I was intending to go into Western Australia's State library tomorrow to see if I could download Fanti, et al.'s "Non-destructive dating of ancient flax textiles by means of vibrational spectroscopy" paper in the journal Vibrational Spectroscopy, as mentioned on Dan Porter's Shroud of Turin Blog.
In trying to work out how I would find it online at the library, I found the page "Vibrational Spectroscopy | Articles in Press | ScienceDirect.com"
About half-way down that table of contents page I found Fanti, et al.'s article, with a PDF download link.
I clicked on the link thinking it would pop-up a message saying I had to pay for the article. But much to my surprise it downloaded a PDF of the full text of the article:
The paper is about Fanti, et al.'s testing by FT-IR (Fourier Transform Infra-Red) spectroscopy and Raman spectroscopy of the correlation between the age and spectral properties of ancient flax textiles:
Abstract The possibility to define a two-way relationship between age and a spectral property of ancient flax textiles has been investigated in the present paper employing both FT-IR and Raman analyses on selected samples dated from about 3250 B.C. to 2000 A.D.
Thirteen samples of ancient flax textiles were tested (NOT including any from the Shroud of Turin) and Fanti, et al. concluded that there was a positive correlation between the age of ancient flax textiles
[Above: Figure 3 at page 27 of Fanti, et al.'s article, which seems to show a strong, positive correlation between the age of ancient flax textiles and their spectral properties.]
and their spectral properties. Which made it possible "to make a rough dating of ancient flax textiles":
The resulting calibration curves give the possibility to make a rough dating of ancient flax textiles, but future calibration based on a greater number of samples, coupled with ad-hoc cleaning procedures, will significantly improve the accuracy of the method. This procedure should be capable to remove the pollutants, but not to damage the chemical characteristics of the flax fiber. Therefore, this non destructive method could be an alternative to others, such as the more accurate radiocarbon dating, that is in the narrower range of ±50 years or less, but that both requires destruction of textiles and has higher costs.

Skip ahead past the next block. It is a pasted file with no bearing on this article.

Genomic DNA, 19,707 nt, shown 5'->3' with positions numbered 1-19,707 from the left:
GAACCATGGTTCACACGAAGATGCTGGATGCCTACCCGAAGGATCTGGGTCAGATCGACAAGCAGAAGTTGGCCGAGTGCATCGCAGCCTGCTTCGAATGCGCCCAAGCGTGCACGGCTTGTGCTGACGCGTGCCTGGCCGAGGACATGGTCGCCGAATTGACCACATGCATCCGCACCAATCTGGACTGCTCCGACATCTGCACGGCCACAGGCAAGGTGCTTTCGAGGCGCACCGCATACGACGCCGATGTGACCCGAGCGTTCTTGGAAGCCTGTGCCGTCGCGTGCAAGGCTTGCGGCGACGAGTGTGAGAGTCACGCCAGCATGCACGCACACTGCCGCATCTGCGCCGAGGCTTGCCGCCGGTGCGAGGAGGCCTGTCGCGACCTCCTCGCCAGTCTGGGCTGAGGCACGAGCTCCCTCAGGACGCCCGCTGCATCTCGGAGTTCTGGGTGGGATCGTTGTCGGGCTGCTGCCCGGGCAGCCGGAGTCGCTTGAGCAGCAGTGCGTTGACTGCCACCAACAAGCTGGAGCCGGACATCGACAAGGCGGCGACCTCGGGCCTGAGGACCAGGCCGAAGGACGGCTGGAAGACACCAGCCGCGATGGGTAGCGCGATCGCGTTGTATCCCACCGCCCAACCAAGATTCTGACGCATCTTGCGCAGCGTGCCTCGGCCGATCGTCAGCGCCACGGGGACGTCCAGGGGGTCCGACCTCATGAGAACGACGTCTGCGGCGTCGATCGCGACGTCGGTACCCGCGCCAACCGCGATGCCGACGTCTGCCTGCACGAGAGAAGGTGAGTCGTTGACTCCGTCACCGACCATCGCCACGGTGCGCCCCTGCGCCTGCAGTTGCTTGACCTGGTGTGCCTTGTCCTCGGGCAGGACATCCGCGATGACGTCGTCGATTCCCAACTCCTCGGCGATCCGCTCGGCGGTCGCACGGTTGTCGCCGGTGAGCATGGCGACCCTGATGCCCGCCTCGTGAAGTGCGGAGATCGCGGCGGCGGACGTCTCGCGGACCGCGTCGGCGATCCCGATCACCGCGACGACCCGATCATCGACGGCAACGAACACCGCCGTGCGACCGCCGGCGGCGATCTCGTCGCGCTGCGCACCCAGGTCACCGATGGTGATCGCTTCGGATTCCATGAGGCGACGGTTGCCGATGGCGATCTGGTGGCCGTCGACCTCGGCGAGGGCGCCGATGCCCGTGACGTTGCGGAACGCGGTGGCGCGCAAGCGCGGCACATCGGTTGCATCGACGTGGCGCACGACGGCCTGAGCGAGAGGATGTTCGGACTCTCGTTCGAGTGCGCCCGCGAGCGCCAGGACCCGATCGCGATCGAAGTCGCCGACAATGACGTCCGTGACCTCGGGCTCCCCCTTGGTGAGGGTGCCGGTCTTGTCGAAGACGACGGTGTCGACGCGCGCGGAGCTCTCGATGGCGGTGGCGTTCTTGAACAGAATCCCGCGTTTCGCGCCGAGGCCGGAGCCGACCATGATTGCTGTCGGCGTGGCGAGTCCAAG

Once this new method of dating ancient flax (and presumably other) textiles is established, there could be no reasonable objection to the non-destructive dating of flax samples from the Shroud of Turin using vibrational spectroscopy.
Indeed, Fanti has already done that, and found that, according to "FT-IR testing", the Shroud is dated 300 BC ±400" (i.e. 700 BC-AD 100) and "200 BC ±500 after Raman testing" (i.e. 700 BC-AD 300):
"New scientific experiments carried out at the University of Padua have apparently confirmed that the Shroud Turin can be dated back to the 1st century AD. This makes its compatible with the tradition which claims that the cloth with the image of the crucified man imprinted on it is the very one Jesus’ body was wrapped in when he was taken off the cross. ... The new tests carried out in the University of Padua labs were carried out by a number of university professors from various Italian universities and agree that the Shroud dates back to the period when Jesus Christ was crucified in Jerusalem. Final results show that the Shroud fibres examined produced the following dates, all of which are 95% certain and centuries away from the medieval dating obtained with Carbon-14 testing in 1988: the dates given to the Shroud after FT-IR testing, is 300 BC ±400, 200 BC ±500 after Raman testing and 400 AD ±400 after multi-parametric mechanical testing. The average of all three dates is 33 BC ±250 years." (Andrea Tornielli, "New experiments on Shroud show it’s not medieval," Vatican Insider, 26 March 2013).
This is consistent with the overwhelming prepponderance of the evidence, that the Shroud of Turin really is Jesus Christ's burial sheet, and is yet another nail in the coffin of the 1988 radiocarbon dating of the Shroud as "mediaeval ... AD. 1260-1390."
Stephen E. Jones